Did Fauci Just Accidentally Let the Cat Out of the Bag on Recovered Immunity?

AP Photo/J. Scott Applewhite, Pool

One of the most frustrating elements of the government’s response to the COVID-19 pandemic has been the complete lack of attention given to recovered immunity. Health bureaucrats like Anthony Fauci rarely mention the fact that individuals who have recovered from COVID-19 infections likely maintain robust antibodies to protect against the virus for many months. These antibodies, along with T cells and B cells, may persist for years or even decades—or even a lifetime—based on what we know about other coronaviruses, including SARS. Yet Fauci and Co. are still urging everyone, whether or not they’ve been previously infected, to get the vaccine—a novel approach to infectious disease management.

The medical community, for the most part, has been remarkably incurious about recovered immunity, aided and abetted by Democrats, the legacy media (and their social-media fellow travelers) who have stubbornly refused to question public health officials about the topic. A Cleveland Clinic study (still in preprint, not yet peer-reviewed) of more than 50,000 caregivers found that infection rates for those who had recovered immunity and those who received the vaccine were essentially the same. In fact, none of the previously infected caregivers monitored during the study were reinfected. Not a single one.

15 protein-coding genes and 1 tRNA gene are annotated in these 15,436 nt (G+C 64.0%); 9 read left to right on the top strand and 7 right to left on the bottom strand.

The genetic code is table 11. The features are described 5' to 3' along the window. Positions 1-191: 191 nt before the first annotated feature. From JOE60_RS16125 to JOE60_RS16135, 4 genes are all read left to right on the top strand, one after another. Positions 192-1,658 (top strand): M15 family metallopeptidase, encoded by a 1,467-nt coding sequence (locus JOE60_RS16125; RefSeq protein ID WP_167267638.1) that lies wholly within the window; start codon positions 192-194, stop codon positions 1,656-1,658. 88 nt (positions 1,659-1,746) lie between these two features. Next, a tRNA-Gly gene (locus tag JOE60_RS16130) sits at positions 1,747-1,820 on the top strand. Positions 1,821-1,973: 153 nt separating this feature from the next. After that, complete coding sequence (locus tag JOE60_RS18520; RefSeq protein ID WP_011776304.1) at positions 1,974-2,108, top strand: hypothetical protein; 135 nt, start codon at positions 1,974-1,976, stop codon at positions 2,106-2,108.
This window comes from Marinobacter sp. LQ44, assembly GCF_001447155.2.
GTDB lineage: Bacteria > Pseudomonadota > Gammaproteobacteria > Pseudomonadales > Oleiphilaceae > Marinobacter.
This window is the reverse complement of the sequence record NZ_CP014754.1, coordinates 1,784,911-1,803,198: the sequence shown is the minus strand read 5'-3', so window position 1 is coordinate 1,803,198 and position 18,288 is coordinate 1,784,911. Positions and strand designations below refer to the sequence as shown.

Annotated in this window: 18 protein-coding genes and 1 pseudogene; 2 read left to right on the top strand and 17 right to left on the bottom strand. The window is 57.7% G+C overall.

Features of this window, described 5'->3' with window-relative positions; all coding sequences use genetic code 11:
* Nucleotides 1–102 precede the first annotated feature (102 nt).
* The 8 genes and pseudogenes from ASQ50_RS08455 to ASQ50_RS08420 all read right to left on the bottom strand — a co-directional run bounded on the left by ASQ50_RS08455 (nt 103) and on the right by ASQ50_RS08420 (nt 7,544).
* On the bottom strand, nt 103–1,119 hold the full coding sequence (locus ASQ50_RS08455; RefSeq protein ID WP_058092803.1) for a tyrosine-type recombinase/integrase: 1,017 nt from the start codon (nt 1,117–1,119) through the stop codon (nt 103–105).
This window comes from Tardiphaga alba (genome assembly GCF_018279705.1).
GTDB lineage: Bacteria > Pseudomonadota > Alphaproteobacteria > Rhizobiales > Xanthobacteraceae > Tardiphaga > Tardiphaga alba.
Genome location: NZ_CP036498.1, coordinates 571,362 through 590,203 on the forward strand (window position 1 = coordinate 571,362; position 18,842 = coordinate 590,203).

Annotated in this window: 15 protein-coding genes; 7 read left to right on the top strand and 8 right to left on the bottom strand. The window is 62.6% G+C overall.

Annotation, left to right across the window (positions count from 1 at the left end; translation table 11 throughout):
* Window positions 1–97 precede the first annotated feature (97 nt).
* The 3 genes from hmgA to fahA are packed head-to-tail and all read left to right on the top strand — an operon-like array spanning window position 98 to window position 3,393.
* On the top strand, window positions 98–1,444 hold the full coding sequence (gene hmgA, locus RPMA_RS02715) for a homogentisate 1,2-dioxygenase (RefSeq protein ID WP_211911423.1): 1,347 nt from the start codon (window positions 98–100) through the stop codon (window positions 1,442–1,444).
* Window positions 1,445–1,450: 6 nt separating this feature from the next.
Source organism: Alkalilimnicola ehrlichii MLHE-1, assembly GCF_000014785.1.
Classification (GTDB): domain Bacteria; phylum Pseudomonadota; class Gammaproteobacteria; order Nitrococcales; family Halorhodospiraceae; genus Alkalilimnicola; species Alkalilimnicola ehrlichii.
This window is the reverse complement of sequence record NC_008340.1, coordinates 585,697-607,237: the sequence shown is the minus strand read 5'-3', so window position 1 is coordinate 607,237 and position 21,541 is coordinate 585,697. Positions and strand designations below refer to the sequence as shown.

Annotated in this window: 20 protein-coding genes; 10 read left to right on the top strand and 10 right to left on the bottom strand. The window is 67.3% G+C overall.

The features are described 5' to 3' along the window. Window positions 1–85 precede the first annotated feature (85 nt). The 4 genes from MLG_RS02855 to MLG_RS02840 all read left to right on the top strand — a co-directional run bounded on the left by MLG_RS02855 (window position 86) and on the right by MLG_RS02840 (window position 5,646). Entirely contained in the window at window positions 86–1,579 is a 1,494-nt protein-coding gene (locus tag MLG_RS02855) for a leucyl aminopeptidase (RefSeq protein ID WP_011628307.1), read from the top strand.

The cumulative incidence of SARS-CoV-2 infection remained almost zero among previously infected unvaccinated subjects, previously infected subjects who were vaccinated, and previously uninfected subjects who were vaccinated, compared with a steady increase in cumulative incidence among previously uninfected subjects who remained unvaccinated. Not one of the 1359 previously infected subjects who remained unvaccinated had a SARS-CoV-2 infection over the duration of the study. In a Cox proportional hazards regression model, after adjusting for the phase of the epidemic, vaccination was associated with a significantly lower risk of SARS-CoV-2 infection among those not previously infected (HR 0.031, 95% CI 0.015 to 0.061) but not among those previously infected (HR 0.313, 95% CI 0 to Infinity). [Emphasis added]

The study concluded that “Individuals who have had SARS-CoV-2 infection are unlikely to benefit from COVID-19 vaccination, and vaccines can be safely prioritized to those who have not been infected before.”

After pushback by the media and public health officials, the Cleveland Clinic hastened to advise people to ignore the data, ignore the science, and get the vaccine anyway: